I found the second volume the more thought-provoking of the two, because the content addresses the significantly different world in which the ESA now operates. The United States is home today to almost 90 million more people, with 120 million more cars. Moreover, according to the US Department of Agriculture, the amount of newly developed land has swelled by more than 35 million acres (14 million hectares) during the last 20 of those years. We truly live in a human-dominated landscape where anthropogenic effects of everything from invasive species to climate change affect almost every part of the country. Chapters in volume 2 discuss hybridization policy, ecosystem services, conservation banking, efforts to define and protect distinct populations, and a host of other significant policy issues and opportunities.

Housing and other development activities have given rise to what are probably the greatest challenges to efforts to maintain the ESA's protections in Congress and implement them on the ground. The chapters by David L. Sunding and Thomas A. Scott and colleagues are especially fascinating. The authors used in-depth analyses of case studies of conflicts between development and endangered species to generate insightful reflections on land-use policy. Together with Holly Doremus's review, “Science and Controversy,” these three chapters alone make this volume worth acquiring. Doremus's contribution provides an excellent assessment of how science is used and politicized under the ESA.

Missing from these volumes was a soul-searching analysis of whether and how scientists have responded to America's potential loss of biodiversity by producing the information needed to find ways to preserve it. Again and again, authors note that critical data are missing on habitat, on the effect of land-use decisions, and on the basic biology of species. Shortcomings in these areas are typically attributed to a lack of funding or political will. However, with the exception of a discussion by Peter Kareiva and colleagues in volume 1 about the Nature Conservancy's efforts to prioritize, collect, and use the best information available, it is clear that scientists have not collectively established their own set of research and data collection priorities. I believe that this kind of introspection would have been an important addition to this work.

A minor weakness of this book derives from the strength of the authors, who have such expertise in the ESA that there isn't always enough context to help a casual reader grasp important details. However, many other chapters—such as the one by Mary H. Ruckelshaus and Donna Darm in volume 2 on the use of science in ESA implementation, or another by Gregory M. Parkhurst and Jason F. Shogren on incentives for private lands conservation—offer enough background and analysis for ESA novice and expert alike.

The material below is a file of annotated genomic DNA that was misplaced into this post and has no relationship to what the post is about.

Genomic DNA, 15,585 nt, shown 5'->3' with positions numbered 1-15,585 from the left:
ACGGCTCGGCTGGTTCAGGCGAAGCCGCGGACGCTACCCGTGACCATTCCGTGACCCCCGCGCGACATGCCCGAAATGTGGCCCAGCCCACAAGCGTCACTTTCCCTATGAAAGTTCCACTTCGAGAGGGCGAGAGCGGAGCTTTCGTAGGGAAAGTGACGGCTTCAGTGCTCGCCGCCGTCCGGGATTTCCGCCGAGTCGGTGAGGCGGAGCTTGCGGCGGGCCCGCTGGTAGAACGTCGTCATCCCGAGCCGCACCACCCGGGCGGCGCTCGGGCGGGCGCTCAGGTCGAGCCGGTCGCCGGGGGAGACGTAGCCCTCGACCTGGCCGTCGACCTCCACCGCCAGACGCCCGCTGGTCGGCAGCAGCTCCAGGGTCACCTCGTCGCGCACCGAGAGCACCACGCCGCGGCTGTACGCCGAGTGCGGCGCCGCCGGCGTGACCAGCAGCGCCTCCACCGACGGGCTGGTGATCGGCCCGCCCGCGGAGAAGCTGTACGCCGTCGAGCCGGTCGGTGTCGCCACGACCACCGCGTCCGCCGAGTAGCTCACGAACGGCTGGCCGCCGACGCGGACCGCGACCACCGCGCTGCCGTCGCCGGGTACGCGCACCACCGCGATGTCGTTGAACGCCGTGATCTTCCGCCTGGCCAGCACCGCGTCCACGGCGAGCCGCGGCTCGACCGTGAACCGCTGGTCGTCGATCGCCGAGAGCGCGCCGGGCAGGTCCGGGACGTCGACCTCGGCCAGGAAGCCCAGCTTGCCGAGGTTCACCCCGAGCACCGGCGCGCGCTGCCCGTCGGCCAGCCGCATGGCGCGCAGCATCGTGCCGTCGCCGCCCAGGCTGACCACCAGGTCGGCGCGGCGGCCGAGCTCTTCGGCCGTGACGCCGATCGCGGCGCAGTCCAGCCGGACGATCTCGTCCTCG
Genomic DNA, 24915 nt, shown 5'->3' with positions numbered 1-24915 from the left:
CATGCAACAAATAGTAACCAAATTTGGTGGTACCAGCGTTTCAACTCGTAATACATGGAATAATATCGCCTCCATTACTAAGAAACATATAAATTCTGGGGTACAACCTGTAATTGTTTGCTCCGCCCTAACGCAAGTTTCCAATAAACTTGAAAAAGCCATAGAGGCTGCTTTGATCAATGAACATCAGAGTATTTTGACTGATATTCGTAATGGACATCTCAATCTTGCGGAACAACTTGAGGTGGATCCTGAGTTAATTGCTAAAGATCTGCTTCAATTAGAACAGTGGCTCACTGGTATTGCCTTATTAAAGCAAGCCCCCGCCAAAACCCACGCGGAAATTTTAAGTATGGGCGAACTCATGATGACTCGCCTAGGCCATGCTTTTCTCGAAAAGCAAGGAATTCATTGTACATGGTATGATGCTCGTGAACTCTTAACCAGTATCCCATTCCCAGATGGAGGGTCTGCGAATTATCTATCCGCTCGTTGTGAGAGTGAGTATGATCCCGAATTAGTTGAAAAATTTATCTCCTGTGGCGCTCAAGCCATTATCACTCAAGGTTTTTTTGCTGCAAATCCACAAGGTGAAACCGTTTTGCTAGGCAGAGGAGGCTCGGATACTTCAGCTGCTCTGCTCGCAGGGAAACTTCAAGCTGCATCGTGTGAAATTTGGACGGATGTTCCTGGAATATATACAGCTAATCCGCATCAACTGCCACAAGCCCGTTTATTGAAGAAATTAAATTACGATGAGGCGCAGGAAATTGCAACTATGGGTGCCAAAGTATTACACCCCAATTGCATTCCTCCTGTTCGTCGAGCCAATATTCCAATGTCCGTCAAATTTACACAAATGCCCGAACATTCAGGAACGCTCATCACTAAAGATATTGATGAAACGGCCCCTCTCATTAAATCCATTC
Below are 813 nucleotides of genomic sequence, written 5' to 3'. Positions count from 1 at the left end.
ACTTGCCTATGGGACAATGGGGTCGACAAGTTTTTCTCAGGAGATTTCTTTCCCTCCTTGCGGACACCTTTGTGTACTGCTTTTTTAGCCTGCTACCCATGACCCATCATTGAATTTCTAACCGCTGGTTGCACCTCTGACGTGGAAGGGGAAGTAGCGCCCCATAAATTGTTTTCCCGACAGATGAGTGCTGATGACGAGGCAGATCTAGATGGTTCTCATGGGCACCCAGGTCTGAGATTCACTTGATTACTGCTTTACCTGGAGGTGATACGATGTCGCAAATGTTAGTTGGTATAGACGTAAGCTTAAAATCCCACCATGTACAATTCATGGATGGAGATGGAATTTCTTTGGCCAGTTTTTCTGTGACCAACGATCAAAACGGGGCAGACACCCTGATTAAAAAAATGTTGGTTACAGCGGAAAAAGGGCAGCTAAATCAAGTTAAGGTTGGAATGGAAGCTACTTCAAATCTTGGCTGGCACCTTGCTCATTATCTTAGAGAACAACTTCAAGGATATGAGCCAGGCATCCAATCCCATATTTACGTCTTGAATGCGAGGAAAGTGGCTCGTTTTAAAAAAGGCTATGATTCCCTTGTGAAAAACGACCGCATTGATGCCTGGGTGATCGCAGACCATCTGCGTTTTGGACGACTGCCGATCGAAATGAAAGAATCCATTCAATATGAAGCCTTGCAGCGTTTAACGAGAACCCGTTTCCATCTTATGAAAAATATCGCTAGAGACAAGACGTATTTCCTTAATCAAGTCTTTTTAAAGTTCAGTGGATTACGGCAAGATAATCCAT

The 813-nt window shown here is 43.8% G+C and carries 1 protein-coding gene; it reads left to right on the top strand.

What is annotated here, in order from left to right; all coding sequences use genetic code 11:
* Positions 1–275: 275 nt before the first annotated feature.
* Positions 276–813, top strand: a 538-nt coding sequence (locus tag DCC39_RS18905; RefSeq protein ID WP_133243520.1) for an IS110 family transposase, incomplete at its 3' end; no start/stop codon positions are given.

This two-volume set was informed by a conference on the same subject held in 2005. Although the conference had the explicit intent of influencing changes in US government policy, it is difficult to see where The Endangered Species Act at Thirty has yet achieved that specific goal. The good ideas contained in this book are scarcely reflected in Bush administration policy, and certainly not in the 2005 legislative effort in the House of Representatives to drastically reduce ESA protections for species. A 2006 bill in the US Senate, championed by Senator Michael D. Crapo (R–Idaho), does create tax incentives that implicitly reflect the recommendations of Barton H. Thompson Jr. in volume 1 for motivating private landowners to become involved in species conservation. Unfortunately, good advice often falls on deaf ears—a fact of life and politics that doesn't make the authors' numerous recommendations any less insightful or relevant to improving policy. Indeed, these volumes deserve the attention of all current and future practitioners of endangered species law, policy, and science in the United States.

TIMOTHY D. MALE "The Endangered Species Act at Thirty, vols. 1 and 2," BioScience 57(7), 626-627, (1 July 2007).
Published: 1 July 2007